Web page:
RV awnings are an essential part of the camping experience. They not only shield you and your belongings from the sun, wind, and rain, but they also provide a nice shady space for you to sit back and take it easy.
With proper maintenance, you can extend the life of your RV awning. But it’s a simple fact of life that, even with the utmost of care, awnings suffer enough wear and tear that at some point they’ll be ready for retirement.
It’s not always immediately apparent that it’s time to replace your RV awning fabric. However, you sure don’t want to be caught off guard and have it go out of service when you need it the most.
It’s a good idea to keep an eye out for signs that your RV awning needs replacement.
How Long Do RV Awnings Typically Last
A few different factors determine how long your RV awning will last.
First off, what’s it made of?
Is it vinyl, acrylic, canvas, or some other material? Simply put, some RV awnings are more durable than others, so they have a longer lifespan.
Other factors are how often you use your RV (and how long the awning is exposed to the elements) or, when it’s not in use, whether the RV is stored in a covered or enclosed area or if it’s left out in the open.
You may never have to replace your RV awning. However, it’s not likely. A general rule of thumb is to expect them to last between 5 and 15 years.
Signs Your RV Awning Needs Replacement
Like we said, it’s not always obvious when it’s time to replace your RV awning, but here are some of the tell-tale signs you should watch for:
If you see cracks in the fabric, or if it’s torn or ripped, you can patch it… but you’re just delaying the inevitable. Once a crack begins, it’s a sign that the awning fabric has aged from exposure to the elements, and it’s going to spring new cracks with ongoing use. This is also a good time to do a full inspection of the awning hardware (the arms, mounting brackets, roller tube, etc) to ensure it’s still in good shape.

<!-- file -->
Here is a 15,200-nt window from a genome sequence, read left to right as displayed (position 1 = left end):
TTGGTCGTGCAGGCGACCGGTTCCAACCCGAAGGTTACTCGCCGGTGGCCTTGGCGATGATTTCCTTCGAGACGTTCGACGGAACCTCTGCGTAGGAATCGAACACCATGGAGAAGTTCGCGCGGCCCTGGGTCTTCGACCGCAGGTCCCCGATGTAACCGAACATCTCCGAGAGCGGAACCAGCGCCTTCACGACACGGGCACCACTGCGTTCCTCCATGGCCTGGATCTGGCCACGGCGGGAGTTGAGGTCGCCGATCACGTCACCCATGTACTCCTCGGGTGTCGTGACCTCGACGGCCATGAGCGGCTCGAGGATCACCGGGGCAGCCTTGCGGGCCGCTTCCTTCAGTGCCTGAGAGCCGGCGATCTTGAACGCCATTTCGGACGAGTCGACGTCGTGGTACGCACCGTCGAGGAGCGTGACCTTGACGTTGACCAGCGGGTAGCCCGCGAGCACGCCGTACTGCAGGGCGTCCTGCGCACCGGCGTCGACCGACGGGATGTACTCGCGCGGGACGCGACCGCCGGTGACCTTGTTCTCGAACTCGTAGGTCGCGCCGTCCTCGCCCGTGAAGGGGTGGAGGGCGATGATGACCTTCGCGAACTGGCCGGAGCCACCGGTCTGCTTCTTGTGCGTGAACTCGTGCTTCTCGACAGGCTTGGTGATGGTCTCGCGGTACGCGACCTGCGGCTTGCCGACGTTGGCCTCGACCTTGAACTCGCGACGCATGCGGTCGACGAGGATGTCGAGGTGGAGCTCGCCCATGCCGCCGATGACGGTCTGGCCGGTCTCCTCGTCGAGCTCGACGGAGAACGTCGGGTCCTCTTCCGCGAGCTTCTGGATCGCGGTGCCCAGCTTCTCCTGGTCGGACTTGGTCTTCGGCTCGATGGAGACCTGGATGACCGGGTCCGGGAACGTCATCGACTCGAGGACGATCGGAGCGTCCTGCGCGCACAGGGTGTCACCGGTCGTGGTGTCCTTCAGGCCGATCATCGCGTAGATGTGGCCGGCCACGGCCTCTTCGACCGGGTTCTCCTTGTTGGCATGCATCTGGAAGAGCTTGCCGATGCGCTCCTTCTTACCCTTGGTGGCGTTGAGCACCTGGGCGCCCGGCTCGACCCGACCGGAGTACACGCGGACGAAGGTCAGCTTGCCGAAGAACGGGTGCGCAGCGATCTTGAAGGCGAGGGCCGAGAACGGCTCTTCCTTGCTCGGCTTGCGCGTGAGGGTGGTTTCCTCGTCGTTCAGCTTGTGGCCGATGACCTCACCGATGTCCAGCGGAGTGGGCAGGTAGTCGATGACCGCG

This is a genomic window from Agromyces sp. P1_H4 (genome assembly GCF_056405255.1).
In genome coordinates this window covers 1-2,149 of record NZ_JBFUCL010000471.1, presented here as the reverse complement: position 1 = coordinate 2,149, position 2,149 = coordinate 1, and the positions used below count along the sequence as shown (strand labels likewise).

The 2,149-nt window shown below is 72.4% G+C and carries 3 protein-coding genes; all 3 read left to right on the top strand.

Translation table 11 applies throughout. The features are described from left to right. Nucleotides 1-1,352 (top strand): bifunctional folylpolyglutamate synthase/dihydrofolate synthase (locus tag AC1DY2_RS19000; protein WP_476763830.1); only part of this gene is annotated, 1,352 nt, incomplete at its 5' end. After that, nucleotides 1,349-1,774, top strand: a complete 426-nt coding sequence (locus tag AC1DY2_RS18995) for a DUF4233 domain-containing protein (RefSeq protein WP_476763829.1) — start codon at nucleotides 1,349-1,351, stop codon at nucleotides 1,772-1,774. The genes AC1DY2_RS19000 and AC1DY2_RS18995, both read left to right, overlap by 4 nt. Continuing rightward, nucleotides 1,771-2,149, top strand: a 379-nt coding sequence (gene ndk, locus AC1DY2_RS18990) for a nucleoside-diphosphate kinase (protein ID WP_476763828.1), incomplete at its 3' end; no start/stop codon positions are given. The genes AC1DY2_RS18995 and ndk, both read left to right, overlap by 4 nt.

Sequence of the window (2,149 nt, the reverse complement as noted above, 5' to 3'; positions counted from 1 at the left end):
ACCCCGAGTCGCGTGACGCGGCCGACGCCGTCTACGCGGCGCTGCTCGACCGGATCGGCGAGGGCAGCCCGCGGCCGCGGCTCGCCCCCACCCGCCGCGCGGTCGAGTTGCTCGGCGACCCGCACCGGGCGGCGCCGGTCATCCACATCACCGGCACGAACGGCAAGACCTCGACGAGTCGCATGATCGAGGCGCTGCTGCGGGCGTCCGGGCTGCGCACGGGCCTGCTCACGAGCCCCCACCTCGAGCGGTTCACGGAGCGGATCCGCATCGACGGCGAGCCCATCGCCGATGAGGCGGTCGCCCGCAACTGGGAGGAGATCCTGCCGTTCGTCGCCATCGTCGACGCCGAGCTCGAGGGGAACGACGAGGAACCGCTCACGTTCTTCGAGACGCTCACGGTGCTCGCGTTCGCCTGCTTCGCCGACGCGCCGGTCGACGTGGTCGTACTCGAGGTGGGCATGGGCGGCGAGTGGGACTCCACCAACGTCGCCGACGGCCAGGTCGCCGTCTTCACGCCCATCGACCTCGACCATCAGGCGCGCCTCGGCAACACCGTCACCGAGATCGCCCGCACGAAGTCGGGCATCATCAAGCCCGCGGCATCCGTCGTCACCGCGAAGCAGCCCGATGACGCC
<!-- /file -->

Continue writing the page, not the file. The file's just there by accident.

Like deteriorating fabric, when you see that your canopy is coming apart at the seams, that’s a definite danger sign. Awning fabric is stitched to create the pockets needed to hold it to the side of the RV and onto the roller tube… so when that begins to go, it’s time to start shopping for a replacement.
Heavy Mildew Build-Up
Mold and mildew aren’t going to cause your awning to lose its function, but it can often smell (BAD!) and is hard to remove completely. A lot of cheaper awning material is actually made from two pieces of fabric that are “glued” together. Mold/mildew can grow between the two layers, so no matter how hard you scrub, you can’t get it all out. And because it’s a health hazard , you sure don’t want to let it hang around or spread to other areas of your RV.
Looks Out Of Date (Style)
Maybe you want a new look, and there’s nothing wrong with that. Sometimes retro is cool … and sometimes it’s not. Change is good, and maybe the time is right for a different color, pattern, or style. Current awnings look a whole lot better than those manufactured ten years ago.
Fabric Has Stretched Over Time
When water collects on your RV awning during a heavy rain, it can cause the fabric to stretch. This makes the canopy droop or sag… which only makes it MORE likely to collect water. You might be able to fix it temporarily by pulling it tighter, but the damage is pretty much already done.
Next Steps to a New RV Awning
So what’s next? Decide whether you need to replace the entire RV awning or just the fabric. If your awning hardware (the arms, mounting brackets, and roller tube) are in good working order, you can simply get new fabric. As seen in the video below (for a Dometic/A&E manual patio awning), the process is actually quite easy to do yourself:[box type=”shadow”]